Thursday Workshop (Day Eight of the Great Downhill)

Last night, I took to my Thursday night workshop a chapter I’d written a few days ago, something I’d had little time to think about after writing. It’s enormously helpful to bring unpolished work in. When you do, you get big comments, very useful for filling in what you need to do after you’ve pushed through to the end of a very rough first draft. That would include comments like: the character doesn’t react to this provocation and really, he should. Or: Perhaps you should move this moment of revelation to the end of the scene, when he is alone, rather than in the company of someone he’d never reveal himself to. That sort of thing.

Because I used to bring in chapters that were already thoroughly worked over, I am accustomed to a different kind of feedback, more micro-editing: this word is confusing, this line might work better earlier in the paragraph.

Which brings me to the subject of editing. My fellow workshop writers have been most helpful when they address the larger issues of a piece of writing. The other things, the word used twice in a paragraph, the unintentional rhyme, I suspect I’d catch anyway on a re-reading. But because there is a bit of turnover among the participants, few of them (maybe only four) have seen my story from the beginning. And so they do not have a sense of the whole, and do not know if what I am writing makes sense in light of that larger whole.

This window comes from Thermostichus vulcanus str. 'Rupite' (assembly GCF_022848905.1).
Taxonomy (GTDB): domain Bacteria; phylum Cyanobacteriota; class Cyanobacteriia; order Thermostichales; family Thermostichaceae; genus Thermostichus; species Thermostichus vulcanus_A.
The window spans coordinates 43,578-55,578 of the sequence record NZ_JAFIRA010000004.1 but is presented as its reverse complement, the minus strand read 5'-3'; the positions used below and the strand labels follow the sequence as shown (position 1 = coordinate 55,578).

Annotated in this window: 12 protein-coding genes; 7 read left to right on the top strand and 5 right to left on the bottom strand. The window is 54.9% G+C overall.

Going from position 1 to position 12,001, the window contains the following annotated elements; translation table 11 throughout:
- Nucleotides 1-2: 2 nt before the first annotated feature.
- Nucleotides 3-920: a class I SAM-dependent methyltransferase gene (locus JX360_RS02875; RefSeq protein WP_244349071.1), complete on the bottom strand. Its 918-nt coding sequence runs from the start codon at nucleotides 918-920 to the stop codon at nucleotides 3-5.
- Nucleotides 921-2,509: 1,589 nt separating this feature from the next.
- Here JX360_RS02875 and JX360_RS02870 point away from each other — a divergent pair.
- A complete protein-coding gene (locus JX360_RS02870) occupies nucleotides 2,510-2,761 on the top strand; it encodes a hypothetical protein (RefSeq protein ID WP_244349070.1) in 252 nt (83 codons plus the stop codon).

So, that’s the first thing, come November, when I begin editing, I’ll need to do. I’ve never done this before, but I suppose what you’d do is read the whole thing again with an eye to how the story should be shaped, where there is building up and revelation and resolution. I imagine you’d want to scribble down what happens in each scene and figure out if that’s where those events should occur.

That scribbled list would then be your guide in re-shaping and re-arranging and also, while you’re at it, continuity fixing (the hero cannot be bald in the first half of the book and have a healthy head of hair in the end), and maybe the addition of a little foreshadowing you forgot to do because you didn’t know what was going to happen. After that, you’d want to fix the glaringly bad sentences, straighten out the grammar and spelling and collapse on the couch, a wet washcloth pressed to your forehead, but with one eye trained on the kitchen, for the moment the huge chocolate cake arrives — the one with all the sprinkles on it, the one that’s been prepared by people who really, really, really want you to stop typing on your computer and play Parcheesi.